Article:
- The FHA share of total applications increased to 10.3 percent from 9.9 percent the week prior. The VA share of total applications increased to 10.7 percent from 10.0 percent the week prior. The USDA share of total applications remained unchanged at 0.8 percent from the week prior.
- The average contract interest rate for 30-year fixed-rate mortgages with conforming loan balances ($453,100 or less) remained unchanged from last week at 4.64 percent, with points increasing to 0.63 from 0.61 (including the origination fee) for 80 percent loan-to-value ratio (LTV) loans. The effective rate remained unchanged from last week.
- The average contract interest rate for 30-year fixed-rate mortgages with jumbo loan balances (greater than $453,100) decreased to 4.57 percent from 4.62 percent, with points increasing to 0.51 from 0.50 (including the origination fee) for 80 percent LTV loans. The effective rate decreased from last week.
- The average contract interest rate for 30-year fixed-rate mortgages backed by the FHA increased to its highest level since April 2011, 4.68 percent, from 4.58 percent, with points increasing to 0.75 from 0.71 (including the origination fee) for 80 percent LTV loans. The effective rate increased from last week.
- The average contract interest rate for 15-year fixed-rate mortgages increased to its highest level since April 2011, 4.07 percent, from 4.02 percent, with points decreasing to 0.59 from 0.66 (including the origination fee) for 80 percent LTV loans. The effective rate increased from last week.
- The average contract interest rate for 5/1 ARMs increased to its highest level since February 2011, 3.85 percent, from 3.72 percent, with points increasing to 0.59 from 0.39 (including the origination fee) for 80 percent LTV loans. The effective rate increased from last week.
Tuesday, February 27
- Little has changed in our forecast for 2018 from last month, however, we now expect the 30-year fixed mortgage rate to average 4.6 percent for 2018, up from 4.5 percent in our January Outlook.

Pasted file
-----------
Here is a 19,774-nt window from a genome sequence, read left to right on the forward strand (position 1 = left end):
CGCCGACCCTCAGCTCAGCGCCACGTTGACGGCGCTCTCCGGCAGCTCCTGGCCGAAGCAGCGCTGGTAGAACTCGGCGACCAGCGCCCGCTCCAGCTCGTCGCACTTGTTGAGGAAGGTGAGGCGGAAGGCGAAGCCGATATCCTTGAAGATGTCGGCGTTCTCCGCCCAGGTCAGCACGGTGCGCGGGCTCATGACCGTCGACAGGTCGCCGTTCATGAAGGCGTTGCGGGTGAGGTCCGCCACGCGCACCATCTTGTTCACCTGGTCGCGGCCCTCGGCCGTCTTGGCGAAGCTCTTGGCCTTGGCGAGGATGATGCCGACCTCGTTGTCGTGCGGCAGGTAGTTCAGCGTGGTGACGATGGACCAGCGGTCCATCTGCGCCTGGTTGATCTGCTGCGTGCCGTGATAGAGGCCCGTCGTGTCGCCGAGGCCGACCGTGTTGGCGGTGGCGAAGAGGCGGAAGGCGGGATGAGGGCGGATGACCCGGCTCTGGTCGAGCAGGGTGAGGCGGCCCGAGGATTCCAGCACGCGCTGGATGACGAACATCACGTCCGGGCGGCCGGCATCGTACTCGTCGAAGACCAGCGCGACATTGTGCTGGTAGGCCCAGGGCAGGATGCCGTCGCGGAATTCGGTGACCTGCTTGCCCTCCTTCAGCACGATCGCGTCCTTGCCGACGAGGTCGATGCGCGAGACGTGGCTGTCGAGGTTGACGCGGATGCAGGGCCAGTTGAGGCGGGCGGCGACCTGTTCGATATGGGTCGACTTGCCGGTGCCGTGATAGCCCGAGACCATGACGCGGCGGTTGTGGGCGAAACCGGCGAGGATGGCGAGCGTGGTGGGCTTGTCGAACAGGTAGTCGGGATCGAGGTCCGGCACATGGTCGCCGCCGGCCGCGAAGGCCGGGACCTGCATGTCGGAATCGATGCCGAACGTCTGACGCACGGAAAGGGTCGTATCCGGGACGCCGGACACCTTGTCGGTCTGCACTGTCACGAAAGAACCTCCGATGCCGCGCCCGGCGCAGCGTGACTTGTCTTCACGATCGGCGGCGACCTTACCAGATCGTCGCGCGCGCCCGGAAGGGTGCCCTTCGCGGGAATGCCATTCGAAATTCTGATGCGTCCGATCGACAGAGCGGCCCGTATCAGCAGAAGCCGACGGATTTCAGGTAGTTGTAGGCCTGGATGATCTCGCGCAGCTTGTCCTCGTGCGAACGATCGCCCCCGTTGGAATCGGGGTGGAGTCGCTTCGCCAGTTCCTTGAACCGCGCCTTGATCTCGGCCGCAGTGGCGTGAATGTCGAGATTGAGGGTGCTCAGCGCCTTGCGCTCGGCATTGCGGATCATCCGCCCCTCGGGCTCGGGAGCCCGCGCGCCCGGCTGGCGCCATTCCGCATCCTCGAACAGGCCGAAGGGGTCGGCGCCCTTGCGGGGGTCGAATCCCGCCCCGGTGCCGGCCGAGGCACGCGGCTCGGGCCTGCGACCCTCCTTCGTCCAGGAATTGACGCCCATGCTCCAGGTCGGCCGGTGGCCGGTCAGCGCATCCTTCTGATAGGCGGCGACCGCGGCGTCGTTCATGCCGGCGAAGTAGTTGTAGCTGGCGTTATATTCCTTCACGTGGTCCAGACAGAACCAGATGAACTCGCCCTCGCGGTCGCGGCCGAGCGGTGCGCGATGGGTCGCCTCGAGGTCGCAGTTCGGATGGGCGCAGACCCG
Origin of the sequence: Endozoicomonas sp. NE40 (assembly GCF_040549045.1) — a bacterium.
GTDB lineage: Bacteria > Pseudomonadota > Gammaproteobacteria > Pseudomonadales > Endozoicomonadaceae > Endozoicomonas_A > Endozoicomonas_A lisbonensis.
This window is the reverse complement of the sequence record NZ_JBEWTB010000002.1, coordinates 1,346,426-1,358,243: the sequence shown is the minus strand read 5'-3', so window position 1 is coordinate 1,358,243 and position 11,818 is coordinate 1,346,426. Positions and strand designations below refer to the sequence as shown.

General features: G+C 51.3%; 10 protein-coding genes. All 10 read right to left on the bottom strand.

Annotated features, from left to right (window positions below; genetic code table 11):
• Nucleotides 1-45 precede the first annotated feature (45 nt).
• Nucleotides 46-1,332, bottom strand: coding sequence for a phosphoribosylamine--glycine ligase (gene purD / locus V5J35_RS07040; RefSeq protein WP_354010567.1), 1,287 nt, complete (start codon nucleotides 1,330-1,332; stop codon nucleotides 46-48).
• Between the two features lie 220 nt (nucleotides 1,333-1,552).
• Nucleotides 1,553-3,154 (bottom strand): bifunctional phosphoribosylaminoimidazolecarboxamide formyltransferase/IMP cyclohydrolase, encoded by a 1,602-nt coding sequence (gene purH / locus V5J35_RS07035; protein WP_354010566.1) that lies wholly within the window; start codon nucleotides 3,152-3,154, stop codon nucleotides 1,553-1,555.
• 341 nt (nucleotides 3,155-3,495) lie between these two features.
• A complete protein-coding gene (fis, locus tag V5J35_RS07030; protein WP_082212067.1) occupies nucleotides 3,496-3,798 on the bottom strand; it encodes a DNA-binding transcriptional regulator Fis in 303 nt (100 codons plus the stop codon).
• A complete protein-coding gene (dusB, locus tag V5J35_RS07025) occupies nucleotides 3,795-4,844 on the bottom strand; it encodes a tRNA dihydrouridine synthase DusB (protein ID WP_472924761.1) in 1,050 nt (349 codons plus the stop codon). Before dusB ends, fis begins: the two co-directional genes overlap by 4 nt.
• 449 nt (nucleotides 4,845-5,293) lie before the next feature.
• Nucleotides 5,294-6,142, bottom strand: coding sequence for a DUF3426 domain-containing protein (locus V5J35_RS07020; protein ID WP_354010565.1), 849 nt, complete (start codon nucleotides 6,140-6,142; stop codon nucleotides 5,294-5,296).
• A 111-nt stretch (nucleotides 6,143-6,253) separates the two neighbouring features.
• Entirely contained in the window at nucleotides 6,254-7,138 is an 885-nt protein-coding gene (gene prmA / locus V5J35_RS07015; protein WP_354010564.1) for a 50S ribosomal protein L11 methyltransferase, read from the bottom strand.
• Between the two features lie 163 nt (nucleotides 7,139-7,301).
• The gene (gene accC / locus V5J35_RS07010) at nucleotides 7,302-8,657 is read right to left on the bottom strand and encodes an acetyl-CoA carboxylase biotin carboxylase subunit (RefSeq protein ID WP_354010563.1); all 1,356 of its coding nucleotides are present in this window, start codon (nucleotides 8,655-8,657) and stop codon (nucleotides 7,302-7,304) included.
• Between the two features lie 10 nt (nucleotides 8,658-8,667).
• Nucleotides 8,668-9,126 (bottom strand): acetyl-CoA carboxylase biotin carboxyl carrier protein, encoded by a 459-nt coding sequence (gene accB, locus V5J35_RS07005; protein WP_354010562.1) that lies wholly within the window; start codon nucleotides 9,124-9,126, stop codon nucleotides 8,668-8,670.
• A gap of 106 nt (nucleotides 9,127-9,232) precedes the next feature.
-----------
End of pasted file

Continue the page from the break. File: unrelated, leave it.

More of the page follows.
- Our analysis confirms that the direct impact of the Tax Cuts and Jobs Act of 2017 will be limited in terms of national house prices.
- Certain markets with higher average incomes (and thus more households likely to itemize deductions) and property tax rates may see larger direct impacts on house prices ranging as high as around two percentage points. But the largest effect will come through higher mortgage rates, which impacts all households.
- Adjusted for inflation in 2017 dollars, in the fourth quarter, an estimated $14.8 billion in net home equity was cashed out during the refinance of conventional prime-credit home mortgages, down from $19.0 billion a year earlier and substantially less than the peak cash-out refinance volume of $102.3 billion during the second quarter of 2006.
Said Len Kiefer, deputy chief economist at Freddie Mac:
“While existing home sales may struggle to top their best-in-over-a-decade 2017 performance, new home sales should provide enough growth to push total home sales in the U.S. modestly higher in 2018.
“Housing construction continues to lag demand by a wide margin, so we expect to see housing starts grind higher in 2018. House prices have also been accelerating. The most recent release of the Freddie Mac House Price Index shows U.S. house prices increased 7.1 percent from December 2016 to December 2017.
“With construction ramping up slowly to meet demand, house prices should continue to increase, though the pace of growth may moderate as higher interest rates pinch affordability and the tax bill shifts the balance between buy and rent.”
Monday, February 26
- The 30-year fixed mortgage rate on Bankrate.com is currently 4.31 percent — up from 4.30 percent last Monday.
- The 15-year fixed mortgage rate is currently 3.74 percent — up from 3.69 percent last Monday.